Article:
Snow is on the ground: cue the Christmas panic!
This year, it’s books for all! (Oops, sorry family: Spoiler Alert!)
Since I work in a candy bookstore, it’s hard to resist bringing my work home with me. The hubby says a little willpower is a good thing. I say: I have tremendous willpower! I rarely bring home more than three books at a time. (Except that day last week when I somehow came home with eight… shh!)
According to my beloved, overflowing bookcases are “messy.” He asks the question ‘how many books does one person need?’ and thinks the answer is a finite number. Preferably a low one.
The true answer is: all of them.
However, putting “All the books” at the top of my Christmas list seems to make some people anxious and a tiny bit annoyed, so here is my handy Christmas shopping trick: buy books for everyone you know, but buy them the books you want to read yourself. Then borrow, borrow, borrow!
Wondering what books to get your lucky family members this year? Here’s my list of xmas recs:
For the Fiction Aficionados:
Commonwealth by Ann Patchett. Because it’s Ann Patchett. And because it is so good. Why wasn’t this book on all the award short lists? And why didn’t it win? Life is a mystery. And this book is about life, and the people in our lives, and how they affect us, and the things we share and the things we don’t. Not to get ahead of myself in terms of blog posts, but Commonwealth is definitely on my list of Top 16 Books of 2016…
Hagseed by Margaret Atwood and Vinegar Girl by Anne Tyler. Both reimagined Shakespeare, both part of the Hogarth Shakespeare series. Loved them both. Hagseed is a retelling of The Tempest and is Atwood at her clever and comical best. Vinegar Girl is The Taming of the Shrew and is classic Anne Tyler: a seemingly simple story told compellingly well.
For your Nothing but Non-Fiction Lovers:
Seems like every celebrity worth his weight in hardcovers jumped on the bio wagon this year. Wayne and Don and Wendell and Darryl have cornered the hockey market, but there’s also Rowdy Roddy for the Wrestlemaniac in your life, Shoe Dog and Elon Musk, for the behind-the-scenes peek at the movers and shakers of major corporations (Nike and Tesla/Space X), and Brian Wilson, Phil Collins, and, of course, Bruce, for the music fans.
If you need to narrow it down to say, one, I suggest Bruce. You can’t go wrong with Bruce.
For those in your posse who prefer their prose to be poetic:
Wigford Rememberies by Kyp Harness. His way with words and ear for dialogue put you smack dab in the middle of a small town Canadian farmhouse kitchen. Written by a Canadian singer and songwriter, the characters will continue to haunt you long after you’ve think you’ve left them behind.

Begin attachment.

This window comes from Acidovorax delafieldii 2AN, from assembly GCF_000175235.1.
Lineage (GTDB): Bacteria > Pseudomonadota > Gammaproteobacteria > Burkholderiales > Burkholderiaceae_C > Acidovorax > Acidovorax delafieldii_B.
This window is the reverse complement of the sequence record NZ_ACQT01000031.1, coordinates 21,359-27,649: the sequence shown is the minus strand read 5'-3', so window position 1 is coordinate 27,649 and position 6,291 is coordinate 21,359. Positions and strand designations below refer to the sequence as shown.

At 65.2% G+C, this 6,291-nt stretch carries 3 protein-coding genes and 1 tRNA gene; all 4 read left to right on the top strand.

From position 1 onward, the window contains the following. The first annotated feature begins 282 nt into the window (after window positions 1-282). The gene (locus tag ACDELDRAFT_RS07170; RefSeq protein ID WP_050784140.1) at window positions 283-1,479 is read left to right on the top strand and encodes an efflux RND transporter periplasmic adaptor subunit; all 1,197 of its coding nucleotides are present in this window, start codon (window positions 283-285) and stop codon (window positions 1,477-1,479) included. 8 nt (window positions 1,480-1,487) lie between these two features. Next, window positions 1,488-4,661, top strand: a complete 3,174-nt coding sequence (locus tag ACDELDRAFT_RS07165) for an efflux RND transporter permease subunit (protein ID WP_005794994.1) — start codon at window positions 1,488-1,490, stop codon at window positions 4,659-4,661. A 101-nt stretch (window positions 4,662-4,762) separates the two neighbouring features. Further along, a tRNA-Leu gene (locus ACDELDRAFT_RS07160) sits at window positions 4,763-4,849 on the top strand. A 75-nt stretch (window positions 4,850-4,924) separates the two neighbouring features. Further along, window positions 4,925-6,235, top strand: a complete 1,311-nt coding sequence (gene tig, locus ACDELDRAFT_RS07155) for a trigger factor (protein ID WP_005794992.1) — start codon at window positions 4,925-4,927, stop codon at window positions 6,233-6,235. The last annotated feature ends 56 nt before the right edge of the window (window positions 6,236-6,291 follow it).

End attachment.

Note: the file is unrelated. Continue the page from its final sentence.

For those who like some history with their mystery:
Agatha Christie: An Autobiography. If a certain member of my family is still reading this post, (and you know who you are) she is herewith forewarned not to purchase this book for herself prior to December 25. No reason. Just saying.
For everyone else, this is probably my most highly recommended book of the year. Really! First published in 1977, it is well-written, humourous, and engaging. The fact that Agatha Christie wrote close to 100 books is almost beside the point compared to the life she led when she wasn’t writing.
For those who just can’t get enough of Game of Thrones:
Half a King; Half the World; Half a War; by Joe Abercrombie. The Shattered Seas trilogy. Three books, and nowhere near as long as the Song of Ice and Fire saga. Viking-esque, with palace coups and displaced royalty, intrigue and hardship, heartbreak and romance. No dragons though…
Blood Song; Tower Lord; Queen of Fire by Anthony Ryan. The Raven’s Shadow trilogy. Three books, Medieval-esque political intrigue, still no dragons, but hints of magical powers…
And for the age-groupers on your list:
For toddlers and their tamers:
Boss Baby by Marla Frazee. Because the baby is the de facto CEO of the family.
We found a hat by Jon Klassen (also, I want my hat back and This is not my hat). Because the illustrations are genius.
The day the crayons quit by Drew Daywalt. Because who doesn’t love a story about complaining crayons?
For those who like their books with pics:
If the nine-to-twelves on your list have already read the Raina Telgemeier books (Smile, Sisters, Drama, Ghosts) check out Rollergirl by Victoria Jamieson. Because it combines a great story with roller derby.
And if you’ve exhausted Diary of a Wimpy Kid, then I highly recommend Timmy Failure: Mistakes Were Made by Stephan Pastis. A detective, a polar bear, and a Segway. And that’s only the first three chapters. It gets even better.
For your voracious teen readers:
Teen lit seems to come in two flavours these days: sci-fi/fantasy and the rest. Stay tuned for a longer post on teen reads that everyone should read, but in the meantime, here is a teaser of some of my current favourites:
Throne of Glass by Sarah J. Maas. Strong female protagonist puts the ‘kicks ass’ in ‘assassin’.
The Raven Boys by Maggie Stiefvater. Witches, clairvoyants, bad boys, ley lines, and a curse. The first in a four-part series. Must. Keep. Reading.
Rebel of the Sands by Alwyn Hamilton. Djinn, Nightmares, Skinwalkers, a runaway girl and a mysterious boy. This is another one of my top picks of the year.
The Female of the Species by Mindy McGinnis. Heart-breaking and raw. Two words that generally send me running far, far away, but I’m glad I stayed for this one. A book about murder, vengeance and love.
Finding Audrey by Sophie Kinsella. Snappy, sad, funny and fast. A shout-out to shut-ins and a great read about overcoming inner obstacles.
I could go on, but some of us like to get our Christmas shopping done early, so I’ll stop here. Let me know if there’s anything I’ve forgotten to put on my list!